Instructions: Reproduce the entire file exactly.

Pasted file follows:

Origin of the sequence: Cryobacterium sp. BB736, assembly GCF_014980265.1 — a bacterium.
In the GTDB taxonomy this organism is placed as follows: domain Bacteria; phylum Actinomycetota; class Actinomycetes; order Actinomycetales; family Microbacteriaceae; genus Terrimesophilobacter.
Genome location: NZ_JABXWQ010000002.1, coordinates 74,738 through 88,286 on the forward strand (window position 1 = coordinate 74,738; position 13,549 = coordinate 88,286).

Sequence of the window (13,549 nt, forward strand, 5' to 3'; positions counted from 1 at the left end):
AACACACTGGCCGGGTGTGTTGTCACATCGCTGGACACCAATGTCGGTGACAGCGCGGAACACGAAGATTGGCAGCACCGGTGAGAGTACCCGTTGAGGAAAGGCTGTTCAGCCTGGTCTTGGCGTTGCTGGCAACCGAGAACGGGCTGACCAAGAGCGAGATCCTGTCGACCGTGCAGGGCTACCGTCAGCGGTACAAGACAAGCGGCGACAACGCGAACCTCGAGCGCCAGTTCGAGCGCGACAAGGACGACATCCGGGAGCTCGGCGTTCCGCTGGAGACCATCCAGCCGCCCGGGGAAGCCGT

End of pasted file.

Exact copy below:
Origin of the sequence: Cryobacterium sp. BB736, assembly GCF_014980265.1 — a bacterium.
In the GTDB taxonomy this organism is placed as follows: domain Bacteria; phylum Actinomycetota; class Actinomycetes; order Actinomycetales; family Microbacteriaceae; genus Terrimesophilobacter.
Genome location: NZ_JABXWQ010000002.1, coordinates 74,738 through 88,286 on the forward strand (window position 1 = coordinate 74,738; position 13,549 = coordinate 88,286).

Sequence of the window (13,549 nt, forward strand, 5' to 3'; positions counted from 1 at the left end):
AACACACTGGCCGGGTGTGTTGTCACATCGCTGGACACCAATGTCGGTGACAGCGCGGAACACGAAGATTGGCAGCACCGGTGAGAGTACCCGTTGAGGAAAGGCTGTTCAGCCTGGTCTTGGCGTTGCTGGCAACCGAGAACGGGCTGACCAAGAGCGAGATCCTGTCGACCGTGCAGGGCTACCGTCAGCGGTACAAGACAAGCGGCGACAACGCGAACCTCGAGCGCCAGTTCGAGCGCGACAAGGACGACATCCGGGAGCTCGGCGTTCCGCTGGAGACCATCCAGCCGCCCGGGGAAGCCGT